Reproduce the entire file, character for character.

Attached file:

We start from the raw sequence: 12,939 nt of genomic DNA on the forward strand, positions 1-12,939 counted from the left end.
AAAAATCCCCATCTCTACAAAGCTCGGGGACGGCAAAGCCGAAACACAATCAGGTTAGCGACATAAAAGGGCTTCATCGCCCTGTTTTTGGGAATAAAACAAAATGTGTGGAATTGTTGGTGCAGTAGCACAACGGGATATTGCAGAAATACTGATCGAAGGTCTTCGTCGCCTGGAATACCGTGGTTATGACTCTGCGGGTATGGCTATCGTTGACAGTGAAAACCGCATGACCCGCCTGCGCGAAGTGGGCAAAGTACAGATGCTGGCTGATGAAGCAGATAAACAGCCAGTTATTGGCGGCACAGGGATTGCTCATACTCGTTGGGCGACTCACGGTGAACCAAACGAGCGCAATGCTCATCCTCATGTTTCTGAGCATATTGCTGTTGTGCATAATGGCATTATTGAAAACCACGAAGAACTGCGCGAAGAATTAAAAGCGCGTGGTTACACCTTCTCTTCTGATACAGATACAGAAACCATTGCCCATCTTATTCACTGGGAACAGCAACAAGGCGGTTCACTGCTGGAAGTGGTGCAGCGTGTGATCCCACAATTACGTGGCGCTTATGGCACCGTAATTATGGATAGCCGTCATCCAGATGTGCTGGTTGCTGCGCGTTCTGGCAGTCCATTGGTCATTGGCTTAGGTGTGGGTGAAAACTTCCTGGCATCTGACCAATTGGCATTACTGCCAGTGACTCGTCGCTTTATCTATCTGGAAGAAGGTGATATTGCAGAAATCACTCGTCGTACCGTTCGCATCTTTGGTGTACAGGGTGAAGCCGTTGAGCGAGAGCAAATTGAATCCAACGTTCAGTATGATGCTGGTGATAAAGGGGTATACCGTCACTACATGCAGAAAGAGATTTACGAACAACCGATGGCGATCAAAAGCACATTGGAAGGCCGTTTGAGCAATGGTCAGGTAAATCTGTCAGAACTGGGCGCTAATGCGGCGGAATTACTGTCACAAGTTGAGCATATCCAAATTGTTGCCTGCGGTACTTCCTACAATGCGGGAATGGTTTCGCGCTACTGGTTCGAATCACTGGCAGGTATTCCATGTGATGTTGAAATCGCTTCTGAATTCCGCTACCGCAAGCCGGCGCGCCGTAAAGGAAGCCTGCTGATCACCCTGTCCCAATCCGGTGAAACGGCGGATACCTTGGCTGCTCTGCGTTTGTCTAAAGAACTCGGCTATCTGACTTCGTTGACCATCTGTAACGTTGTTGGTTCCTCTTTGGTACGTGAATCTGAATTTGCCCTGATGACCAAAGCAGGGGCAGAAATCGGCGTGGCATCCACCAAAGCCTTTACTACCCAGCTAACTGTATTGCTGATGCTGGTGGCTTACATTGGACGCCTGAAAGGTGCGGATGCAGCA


We start from the raw sequence: 12,939 nt of genomic DNA on the forward strand, positions 1-12,939 counted from the left end.
AAAAATCCCCATCTCTACAAAGCTCGGGGACGGCAAAGCCGAAACACAATCAGGTTAGCGACATAAAAGGGCTTCATCGCCCTGTTTTTGGGAATAAAACAAAATGTGTGGAATTGTTGGTGCAGTAGCACAACGGGATATTGCAGAAATACTGATCGAAGGTCTTCGTCGCCTGGAATACCGTGGTTATGACTCTGCGGGTATGGCTATCGTTGACAGTGAAAACCGCATGACCCGCCTGCGCGAAGTGGGCAAAGTACAGATGCTGGCTGATGAAGCAGATAAACAGCCAGTTATTGGCGGCACAGGGATTGCTCATACTCGTTGGGCGACTCACGGTGAACCAAACGAGCGCAATGCTCATCCTCATGTTTCTGAGCATATTGCTGTTGTGCATAATGGCATTATTGAAAACCACGAAGAACTGCGCGAAGAATTAAAAGCGCGTGGTTACACCTTCTCTTCTGATACAGATACAGAAACCATTGCCCATCTTATTCACTGGGAACAGCAACAAGGCGGTTCACTGCTGGAAGTGGTGCAGCGTGTGATCCCACAATTACGTGGCGCTTATGGCACCGTAATTATGGATAGCCGTCATCCAGATGTGCTGGTTGCTGCGCGTTCTGGCAGTCCATTGGTCATTGGCTTAGGTGTGGGTGAAAACTTCCTGGCATCTGACCAATTGGCATTACTGCCAGTGACTCGTCGCTTTATCTATCTGGAAGAAGGTGATATTGCAGAAATCACTCGTCGTACCGTTCGCATCTTTGGTGTACAGGGTGAAGCCGTTGAGCGAGAGCAAATTGAATCCAACGTTCAGTATGATGCTGGTGATAAAGGGGTATACCGTCACTACATGCAGAAAGAGATTTACGAACAACCGATGGCGATCAAAAGCACATTGGAAGGCCGTTTGAGCAATGGTCAGGTAAATCTGTCAGAACTGGGCGCTAATGCGGCGGAATTACTGTCACAAGTTGAGCATATCCAAATTGTTGCCTGCGGTACTTCCTACAATGCGGGAATGGTTTCGCGCTACTGGTTCGAATCACTGGCAGGTATTCCATGTGATGTTGAAATCGCTTCTGAATTCCGCTACCGCAAGCCGGCGCGCCGTAAAGGAAGCCTGCTGATCACCCTGTCCCAATCCGGTGAAACGGCGGATACCTTGGCTGCTCTGCGTTTGTCTAAAGAACTCGGCTATCTGACTTCGTTGACCATCTGTAACGTTGTTGGTTCCTCTTTGGTACGTGAATCTGAATTTGCCCTGATGACCAAAGCAGGGGCAGAAATCGGCGTGGCATCCACCAAAGCCTTTACTACCCAGCTAACTGTATTGCTGATGCTGGTGGCTTACATTGGACGCCTGAAAGGTGCGGATGCAGCA